The chairman of the Stop the War Coalition expressed his dislike of the ‘Bonus culture’ where bankers earning upwards of £800,000 annually are given hundreds of thousands in bonuses, while those who ‘sweep the streets’ are threatened if they don’t do their job.

One of the areas Labour struggled with during the election campaign was presenting a clear economic direction. The anti racism organisation ‘Liberation’ chairman, offered a comparison between the recent strategy and his vision.

‘Do you control the economy from a basis of keeping the structures as they are? With grotesque levels of inequality that exist all over the UK? Or is the function of the economy to ensure there is sufficient funding for the public services we need?’

His suggestion is the establishment of a national investment bank. This, Corybn claims, will help to fund infrastructure improvements, a housing programme and will invest in technology and engineering.

The recent welfare cap means large families will only receive benefits for the first two children, meaning a third child and beyond will receive nothing. The Universal Right of the Child Declaration was signed under Thatcher and she even attended the unveiling of a stone in Hyde park commemorating the signing.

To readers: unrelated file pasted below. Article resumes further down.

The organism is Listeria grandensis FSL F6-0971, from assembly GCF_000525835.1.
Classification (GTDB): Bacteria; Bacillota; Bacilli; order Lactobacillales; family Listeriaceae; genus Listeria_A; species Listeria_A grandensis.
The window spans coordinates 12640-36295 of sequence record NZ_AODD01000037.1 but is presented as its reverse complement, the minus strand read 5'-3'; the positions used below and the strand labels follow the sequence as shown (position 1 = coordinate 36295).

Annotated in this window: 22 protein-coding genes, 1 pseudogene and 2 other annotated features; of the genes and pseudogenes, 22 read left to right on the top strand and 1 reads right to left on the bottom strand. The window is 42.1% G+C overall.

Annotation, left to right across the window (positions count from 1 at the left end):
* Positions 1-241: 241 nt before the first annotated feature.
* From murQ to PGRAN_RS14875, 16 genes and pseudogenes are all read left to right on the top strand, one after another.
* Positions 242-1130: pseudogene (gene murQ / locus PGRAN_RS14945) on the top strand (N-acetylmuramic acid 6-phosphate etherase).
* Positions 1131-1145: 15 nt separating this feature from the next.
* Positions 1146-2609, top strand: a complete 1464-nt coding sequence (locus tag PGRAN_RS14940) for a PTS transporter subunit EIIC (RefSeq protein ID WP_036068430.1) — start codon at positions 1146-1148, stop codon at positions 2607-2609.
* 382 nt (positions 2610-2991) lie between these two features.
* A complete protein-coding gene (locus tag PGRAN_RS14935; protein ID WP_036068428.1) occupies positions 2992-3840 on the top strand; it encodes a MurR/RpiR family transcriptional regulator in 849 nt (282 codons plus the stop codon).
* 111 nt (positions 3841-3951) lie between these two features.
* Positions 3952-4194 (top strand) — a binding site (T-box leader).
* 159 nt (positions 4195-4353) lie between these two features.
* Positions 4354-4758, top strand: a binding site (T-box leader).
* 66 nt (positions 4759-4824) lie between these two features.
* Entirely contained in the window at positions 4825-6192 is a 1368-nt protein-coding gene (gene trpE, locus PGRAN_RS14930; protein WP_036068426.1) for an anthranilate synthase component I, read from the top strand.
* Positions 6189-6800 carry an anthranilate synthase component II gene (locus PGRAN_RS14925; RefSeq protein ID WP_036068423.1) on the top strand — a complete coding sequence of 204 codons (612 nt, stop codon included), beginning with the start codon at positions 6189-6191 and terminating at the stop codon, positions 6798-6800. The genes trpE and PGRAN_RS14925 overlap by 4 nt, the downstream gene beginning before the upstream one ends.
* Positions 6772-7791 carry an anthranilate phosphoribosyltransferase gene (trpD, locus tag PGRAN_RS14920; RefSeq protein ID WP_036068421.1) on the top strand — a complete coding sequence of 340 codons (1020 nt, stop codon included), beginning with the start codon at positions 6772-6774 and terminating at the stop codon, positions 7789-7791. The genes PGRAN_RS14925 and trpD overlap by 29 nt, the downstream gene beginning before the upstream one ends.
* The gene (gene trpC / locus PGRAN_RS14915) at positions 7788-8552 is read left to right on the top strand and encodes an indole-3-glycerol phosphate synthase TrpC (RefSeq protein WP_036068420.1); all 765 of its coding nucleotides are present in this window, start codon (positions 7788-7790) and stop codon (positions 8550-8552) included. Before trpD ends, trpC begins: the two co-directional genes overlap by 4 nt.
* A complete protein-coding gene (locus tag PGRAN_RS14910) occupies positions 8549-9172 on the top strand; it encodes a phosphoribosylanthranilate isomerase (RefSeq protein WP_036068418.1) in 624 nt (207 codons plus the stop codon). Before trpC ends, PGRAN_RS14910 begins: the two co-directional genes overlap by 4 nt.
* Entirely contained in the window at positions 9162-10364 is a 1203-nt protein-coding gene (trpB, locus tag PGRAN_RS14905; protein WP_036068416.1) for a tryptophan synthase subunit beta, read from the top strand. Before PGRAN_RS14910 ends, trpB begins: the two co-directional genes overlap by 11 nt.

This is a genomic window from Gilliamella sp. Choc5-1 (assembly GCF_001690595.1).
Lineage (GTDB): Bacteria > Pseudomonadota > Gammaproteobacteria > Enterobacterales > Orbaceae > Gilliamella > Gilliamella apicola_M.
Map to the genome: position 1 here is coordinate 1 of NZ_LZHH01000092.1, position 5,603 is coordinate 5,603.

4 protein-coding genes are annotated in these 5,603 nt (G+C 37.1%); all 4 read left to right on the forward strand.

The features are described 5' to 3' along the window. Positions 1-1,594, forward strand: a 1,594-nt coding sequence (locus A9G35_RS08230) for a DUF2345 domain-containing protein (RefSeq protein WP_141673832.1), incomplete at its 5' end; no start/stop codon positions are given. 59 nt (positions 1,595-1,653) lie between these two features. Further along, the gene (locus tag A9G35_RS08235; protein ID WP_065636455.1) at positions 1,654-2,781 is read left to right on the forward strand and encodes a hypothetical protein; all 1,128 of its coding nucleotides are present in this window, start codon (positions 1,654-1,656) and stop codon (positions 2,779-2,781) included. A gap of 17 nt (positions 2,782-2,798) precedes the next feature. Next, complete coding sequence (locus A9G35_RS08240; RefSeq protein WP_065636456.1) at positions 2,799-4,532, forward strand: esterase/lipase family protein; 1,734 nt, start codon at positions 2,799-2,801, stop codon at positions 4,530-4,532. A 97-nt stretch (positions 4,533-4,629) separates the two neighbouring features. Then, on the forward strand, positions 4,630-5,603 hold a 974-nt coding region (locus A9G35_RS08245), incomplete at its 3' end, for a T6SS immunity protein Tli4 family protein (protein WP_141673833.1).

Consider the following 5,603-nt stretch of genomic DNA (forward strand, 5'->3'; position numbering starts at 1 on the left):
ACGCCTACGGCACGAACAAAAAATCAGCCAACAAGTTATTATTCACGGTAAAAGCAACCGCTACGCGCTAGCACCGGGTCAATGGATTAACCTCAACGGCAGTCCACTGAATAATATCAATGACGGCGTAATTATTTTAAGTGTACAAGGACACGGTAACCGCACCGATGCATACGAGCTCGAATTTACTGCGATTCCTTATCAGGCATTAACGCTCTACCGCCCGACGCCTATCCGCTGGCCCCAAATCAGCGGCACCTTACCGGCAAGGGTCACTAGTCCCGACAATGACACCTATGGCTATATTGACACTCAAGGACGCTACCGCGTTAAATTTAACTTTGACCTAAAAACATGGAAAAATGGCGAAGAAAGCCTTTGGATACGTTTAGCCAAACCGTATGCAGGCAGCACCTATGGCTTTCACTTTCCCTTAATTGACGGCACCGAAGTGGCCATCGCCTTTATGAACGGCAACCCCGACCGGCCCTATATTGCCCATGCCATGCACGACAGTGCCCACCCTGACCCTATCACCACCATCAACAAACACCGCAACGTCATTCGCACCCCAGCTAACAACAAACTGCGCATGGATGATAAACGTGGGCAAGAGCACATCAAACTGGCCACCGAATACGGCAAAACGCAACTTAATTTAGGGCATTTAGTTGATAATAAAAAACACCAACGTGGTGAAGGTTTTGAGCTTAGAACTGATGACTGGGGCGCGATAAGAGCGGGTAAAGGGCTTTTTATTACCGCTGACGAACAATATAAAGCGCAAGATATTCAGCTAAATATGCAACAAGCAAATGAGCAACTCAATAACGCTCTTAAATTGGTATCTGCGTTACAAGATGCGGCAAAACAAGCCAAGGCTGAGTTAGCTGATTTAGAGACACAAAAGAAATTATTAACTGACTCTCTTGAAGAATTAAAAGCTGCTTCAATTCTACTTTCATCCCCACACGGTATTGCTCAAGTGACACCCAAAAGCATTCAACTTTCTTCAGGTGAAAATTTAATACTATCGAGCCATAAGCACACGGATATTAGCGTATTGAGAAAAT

‘Maybe Ian Duncan Smith should go and sit on the stone and reflect on what he is responsible for.’

Quips Corbyn.

He assures Dundee that keeping the NHS intact is of paramount importance, calling it, ‘The greatest achievement in the history of our country’. In March of this year, David Cameron signed off hundreds of millions of pounds worth of NHS contracts to eleven private firms. A stretch of staff and utilities has created a competition between hospitals that Corbyn considers very damaging. So how do we address the high levels of health inequality?